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April 14, 2017





Sacrifices of area veterans remembered
Local walk honors fallen heroes
by Susan Coopersmith


     On Saturday morning, April 8, a group of 40 walkers, led by color bearers conveying Maine's state flag and the American flag, hiked a two and a half mile route north from Eastport City Hall along Water Street, up Clark Street to Hillside Cemetery and through the South End before circling back to city hall. What was notable about these hikers was that over half of them were carrying stones in backpacks or bags. The engraved stones are part of The Summit Project, founded in 2013, to honor service members from Maine who have died since September 11, 2001. The project's motto is: "We carry their stone for a hike, we carry their story for a lifetime."
     While the majority of the hikers were current or retired service members, including representatives from the U.S. Coast Guard and U.S. Customs and Border Protection, a handful of young people also walked along with stones. Among these were three of Eastport resident Richard Mealey's granddaughters, Tabitha Hanson, Michele Cook and Jayden Cook. Hanson attends the University of Maine at Presque Isle. "I am helping support my grandfather. These people put their lives on the line for us, and we are giving back the best we can." Michele Cook, a 16-year-old Shead High School student, who often attends Honor Guard activities, says she does it for her grandfather. "It puts a smile on his face." Mealey served during the Vietnam era and has been a member of the United Veterans Honor Guard of Washington County for 20 years. The honor guard, organizer of the Eastport hike, regularly participates in veteran funerals, memorials, parades and celebrations.
      At Hillside Cemetery the hikers stopped to read biographies of the fallen heroes and to tell the stories of the stones. Each stone was collected by a surviving family member at a location special to the deceased C childhood farms, state parks, hills and lakesides. While most biographies described soldiers killed in Iraq and Afghanistan, two stones represented service members who took their own lives after returning from combat. "We've got to keep an eye on them," says Lt. Colonel Andrew Pottle of Perry. "Many carry invisible wounds we can't see."
     Several hikers have personal connections with the stones they carried. Richard Clark carried a stone engraved with Michael Jones' name. Clark served with Jones in the 133rd Engineer Battalion, Maine Army National Guard. The stone retired Sergeant 1st Class Walter Cummings carried bore the name Sergeant Lynn R. Poulin Sr., 133rd Engineers. Cummings trained with Poulin in the 262nd Engineers. In order to participate in the hike, Cummings requested a one-day postponement for his own formal retirement party scheduled on April 8. "This is a small token of appreciation, definitely the right thing to do," Cummings says. "My sergeant major agreed." Jones and Poulin were killed in the December 21, 2004, bombing of a dining facility in Mosul, Iraq.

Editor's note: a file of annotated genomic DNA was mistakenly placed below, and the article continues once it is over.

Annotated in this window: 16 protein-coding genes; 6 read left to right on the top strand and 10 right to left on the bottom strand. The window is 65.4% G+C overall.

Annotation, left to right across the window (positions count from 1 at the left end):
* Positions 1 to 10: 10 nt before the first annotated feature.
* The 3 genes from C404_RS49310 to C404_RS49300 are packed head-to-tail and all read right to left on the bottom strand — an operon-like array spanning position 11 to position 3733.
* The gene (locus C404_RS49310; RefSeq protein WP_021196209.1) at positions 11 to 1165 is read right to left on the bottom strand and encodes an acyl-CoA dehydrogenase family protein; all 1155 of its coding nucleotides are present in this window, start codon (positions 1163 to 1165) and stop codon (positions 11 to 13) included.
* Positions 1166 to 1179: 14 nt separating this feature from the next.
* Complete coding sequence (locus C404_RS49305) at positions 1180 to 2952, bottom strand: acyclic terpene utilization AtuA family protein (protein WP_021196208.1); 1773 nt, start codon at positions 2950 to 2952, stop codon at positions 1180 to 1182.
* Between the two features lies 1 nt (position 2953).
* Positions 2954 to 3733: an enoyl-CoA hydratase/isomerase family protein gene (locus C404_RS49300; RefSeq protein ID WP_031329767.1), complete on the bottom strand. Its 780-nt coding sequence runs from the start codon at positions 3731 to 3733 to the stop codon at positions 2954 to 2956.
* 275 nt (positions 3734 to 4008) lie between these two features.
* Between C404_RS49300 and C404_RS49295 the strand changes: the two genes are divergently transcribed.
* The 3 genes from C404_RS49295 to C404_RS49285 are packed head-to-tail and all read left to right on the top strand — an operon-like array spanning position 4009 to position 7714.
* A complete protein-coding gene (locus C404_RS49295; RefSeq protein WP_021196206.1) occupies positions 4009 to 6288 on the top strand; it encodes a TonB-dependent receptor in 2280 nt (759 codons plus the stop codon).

Army Specialist Thomas Dotsie also was killed in the dining facility attack. Alex Clifford, command sergeant major of the 286th Combat Sustainment Support Battalion and dean of academic affairs at Washington County Community College, carried Dotsie's stone. This hike was not the first journey Clifford made with his fallen comrade from the 133rd Engineers. In 2004, Clifford had the honor of accompanying Dotsie's body home from Iraq.
     In addition to the soldiers' stones, hikers carried three stones engraved with the words valor, community and integrity. These highlight The Summit Project's mission "to create a living memorial of meaningful action, community involvement and physical exertion" while promoting Maine values of being faithful to one another and making sacrifices to lift others to higher places.
      Following the hike, participants gathered at city hall. Rep. William Tuell of East Machias addressed the hikers, praising them for their commitment to the fallen heroes. Clifford then described the complex process of bringing a soldier's remains back from the field to the United States for burial, while David Sivret of Calais, retired state chaplain and Purple Heart recipient who served in Mosul during 2004‑05, offered a first-hand account of the events on the day Lynn, Poulin and Dotsie lost their lives.
      In keeping with the honor guard's commitment to those who serve and to always remember, the event concluded with a moment of silence, a bagpipe rendition of "Amazing Grace," a three-volley rifle salute and a closing prayer. The Summit Project honor case, housing the stones and biographies, will remain at Eastport City Hall until May.




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